"Asian Americans and Pacific Islanders continue to enrich our nation and make tremendous contributions to virtually every facet of our society. But as we celebrate the accomplishments, we must also address the ongoing needs and concerns of the AAPI community," Meng said.

By improving education, immigration reform, assisting small businesses, providing opportunities for economic success and tackling quality of life matters and other important issues, the Asian American and Pacific Islander community can be further strengthened, Meng said.

Council member Koo echoed similar ideas. "We need to put our buying power to use to ensure that those who wish to succeed commercially in our community do so by being respectful to our culture and our linguistic diversity," he said.

Koo described his personal experiences coming to America. "Forty years ago I came to the US to study pharmacy," said Koo. "I went to the pharmacy and said 'Where are our people?' "

Koo also expressed the need for Asian Americans to have equal entitlement in education, work, and business. One-sixth of Asian Americans live below the poverty line, he said. "Just because we are doctors, lawyers, engineers they think we are model citizens and don't need the help of the government, but we share the same burden of disease and poverty," he said.

Choe said up to 30 percent of Asian Americans who live in Queens are poor and suffer from lack of housing and food. "Stereotypes and perceptions portrayed on TV of Asians are not accurate," he said. "We have to get new information out." Ten percent of Asian Americans are jobless and Flushing has one of the greatest concentrations of Chinese, Korean and Vietnamese businessmen, according to Choe . "We need to provide services to help them become even more confident business owners and be able to express themselves linguistically," said Choe, stressing that One Flushing was ready to help develop better narratives for Asian Americans to the American public.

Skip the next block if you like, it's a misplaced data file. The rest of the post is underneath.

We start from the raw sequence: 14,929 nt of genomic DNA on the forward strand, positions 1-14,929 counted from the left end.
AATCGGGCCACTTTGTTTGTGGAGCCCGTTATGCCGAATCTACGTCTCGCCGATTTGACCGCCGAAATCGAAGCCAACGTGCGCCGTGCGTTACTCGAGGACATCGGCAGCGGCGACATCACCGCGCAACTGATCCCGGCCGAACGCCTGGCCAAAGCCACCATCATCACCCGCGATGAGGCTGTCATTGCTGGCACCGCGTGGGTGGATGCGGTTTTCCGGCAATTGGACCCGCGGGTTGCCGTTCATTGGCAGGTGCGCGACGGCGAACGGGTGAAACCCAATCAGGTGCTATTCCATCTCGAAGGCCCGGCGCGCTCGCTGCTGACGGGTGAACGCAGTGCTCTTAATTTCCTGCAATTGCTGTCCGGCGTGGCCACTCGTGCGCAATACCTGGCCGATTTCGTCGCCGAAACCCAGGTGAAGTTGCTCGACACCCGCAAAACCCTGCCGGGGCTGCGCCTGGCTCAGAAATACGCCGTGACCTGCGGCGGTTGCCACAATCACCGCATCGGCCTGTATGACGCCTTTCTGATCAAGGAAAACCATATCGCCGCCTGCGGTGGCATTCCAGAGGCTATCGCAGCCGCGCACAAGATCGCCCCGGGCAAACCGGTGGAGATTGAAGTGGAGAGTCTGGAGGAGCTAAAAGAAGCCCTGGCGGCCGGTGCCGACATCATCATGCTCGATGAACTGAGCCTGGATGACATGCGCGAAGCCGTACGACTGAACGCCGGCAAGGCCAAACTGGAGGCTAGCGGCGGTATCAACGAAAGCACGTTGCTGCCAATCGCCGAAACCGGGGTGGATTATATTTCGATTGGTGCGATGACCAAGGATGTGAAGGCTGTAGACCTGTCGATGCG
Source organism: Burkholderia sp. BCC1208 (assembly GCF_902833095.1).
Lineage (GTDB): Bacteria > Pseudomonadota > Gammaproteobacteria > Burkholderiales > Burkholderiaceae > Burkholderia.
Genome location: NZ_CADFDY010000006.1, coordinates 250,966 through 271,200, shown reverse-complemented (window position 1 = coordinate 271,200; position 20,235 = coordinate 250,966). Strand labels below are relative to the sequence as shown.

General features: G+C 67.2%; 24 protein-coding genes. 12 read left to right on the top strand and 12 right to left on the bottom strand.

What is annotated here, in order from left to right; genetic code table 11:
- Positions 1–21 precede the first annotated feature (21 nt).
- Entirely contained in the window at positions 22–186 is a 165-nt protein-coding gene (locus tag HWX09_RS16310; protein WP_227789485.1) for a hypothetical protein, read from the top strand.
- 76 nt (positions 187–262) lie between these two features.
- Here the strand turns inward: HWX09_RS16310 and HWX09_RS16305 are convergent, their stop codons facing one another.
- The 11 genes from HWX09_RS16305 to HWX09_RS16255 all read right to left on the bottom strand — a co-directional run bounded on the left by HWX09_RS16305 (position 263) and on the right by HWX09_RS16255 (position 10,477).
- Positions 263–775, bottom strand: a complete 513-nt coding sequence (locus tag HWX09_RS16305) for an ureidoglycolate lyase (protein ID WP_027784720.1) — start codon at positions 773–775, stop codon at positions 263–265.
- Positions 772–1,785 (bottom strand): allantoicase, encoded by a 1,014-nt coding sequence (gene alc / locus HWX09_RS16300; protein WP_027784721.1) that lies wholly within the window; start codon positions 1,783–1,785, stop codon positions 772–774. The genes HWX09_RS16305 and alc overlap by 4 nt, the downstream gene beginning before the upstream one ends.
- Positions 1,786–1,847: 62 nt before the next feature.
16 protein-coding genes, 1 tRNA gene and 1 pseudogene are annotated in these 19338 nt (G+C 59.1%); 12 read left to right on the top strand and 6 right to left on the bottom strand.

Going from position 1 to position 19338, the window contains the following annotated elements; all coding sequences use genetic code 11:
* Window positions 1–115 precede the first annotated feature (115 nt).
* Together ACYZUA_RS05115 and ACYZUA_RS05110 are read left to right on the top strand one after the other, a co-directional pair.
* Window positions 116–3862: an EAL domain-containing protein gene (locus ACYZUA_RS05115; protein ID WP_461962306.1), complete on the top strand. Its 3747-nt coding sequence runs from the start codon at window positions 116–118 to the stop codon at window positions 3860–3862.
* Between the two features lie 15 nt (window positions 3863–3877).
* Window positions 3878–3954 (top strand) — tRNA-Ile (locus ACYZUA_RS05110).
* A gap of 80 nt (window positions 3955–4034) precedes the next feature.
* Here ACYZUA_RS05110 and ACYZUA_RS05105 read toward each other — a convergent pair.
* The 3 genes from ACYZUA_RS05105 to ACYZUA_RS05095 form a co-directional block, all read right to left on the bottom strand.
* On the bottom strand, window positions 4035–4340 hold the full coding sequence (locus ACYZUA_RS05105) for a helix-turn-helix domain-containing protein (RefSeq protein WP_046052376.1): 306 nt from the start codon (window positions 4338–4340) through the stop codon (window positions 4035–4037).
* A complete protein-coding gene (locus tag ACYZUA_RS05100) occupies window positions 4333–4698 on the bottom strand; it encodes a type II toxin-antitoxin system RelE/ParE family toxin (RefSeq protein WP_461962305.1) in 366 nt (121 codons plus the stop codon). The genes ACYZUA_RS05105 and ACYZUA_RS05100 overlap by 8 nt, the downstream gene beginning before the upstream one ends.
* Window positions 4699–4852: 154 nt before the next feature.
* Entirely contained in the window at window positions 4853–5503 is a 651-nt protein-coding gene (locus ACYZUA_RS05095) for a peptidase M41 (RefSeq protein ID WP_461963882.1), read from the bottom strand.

Choe also talked about how Queens is currently celebrating the commemoration of the 50th anniversary of the World's Fair in Queens, but in the commemoration there was no mention of Asian Americans. "We need to better brand and package our community," said Choe.

Assemblyman Ed Bronstein also talked about passing the dream act as a way to help Asian Americans.[3]

“A New Beginning”

According to CEO John Choe — Community leaders announced that, “A New Beginning,” the first anniversary celebration of the Greater Flushing Chamber of Commerce will take place Thursday, October 29 2015, 6–9pm, at historic Flushing Town Hall, located at 137-35 Northern Blvd, Flushing NY 11354.

The Chamber’s anniversary celebration is led by an honorary host committee of community leaders, including Borough President Melinda Katz, Congresswoman Grace Meng, Senator Toby Ann Stavisky, Assemblyman Ron Kim, Assemblywoman Nily Rozic, Councilman Peter Koo, the Reverend Richard McEachern, Simon Gerson, Christopher Kui, Don Capalbi, Mike Cheng, Taehoon Kim, Ellen Kodadek, Michael Lam, Alfred Rankins, Maureen Regan, Leo Zhang, Al Harris, Perka Chan, Carmen M. Colon, Alice Lee, Edna Rutledge, Haide Chen, Alfonso Quiroz, Regina Im, Lloyd Cambridge, and John Choe.

The Flushing Chamber is a multicultural membership association of entrepreneurs, business owners, and civic leaders representing the most diverse community in New York.

"We've had an amazing year of community service and invite you to come celebrate our achievements as well as honor those who have provided leadership in bringing us together," stated Simon Gerson, President of the Greater Flushing Chamber of Commerce. "A united community is the only way we can fulfill our potential as the center of small business growth in New York. With thousands of entrepreneurs from around the world, we are the new face of America."

The Flushing Chamber represents the fastest growing and most dynamic business community in the United States. Attracting firms from around the world – two dozen languages are spoken here – we are already an international trade hub and the fourth largest commercial district in New York. As the center of small business activity in the metropolitan region – 90% of our 6,000 firms have less than 10 workers – we are also the new face of American entrepreneurship.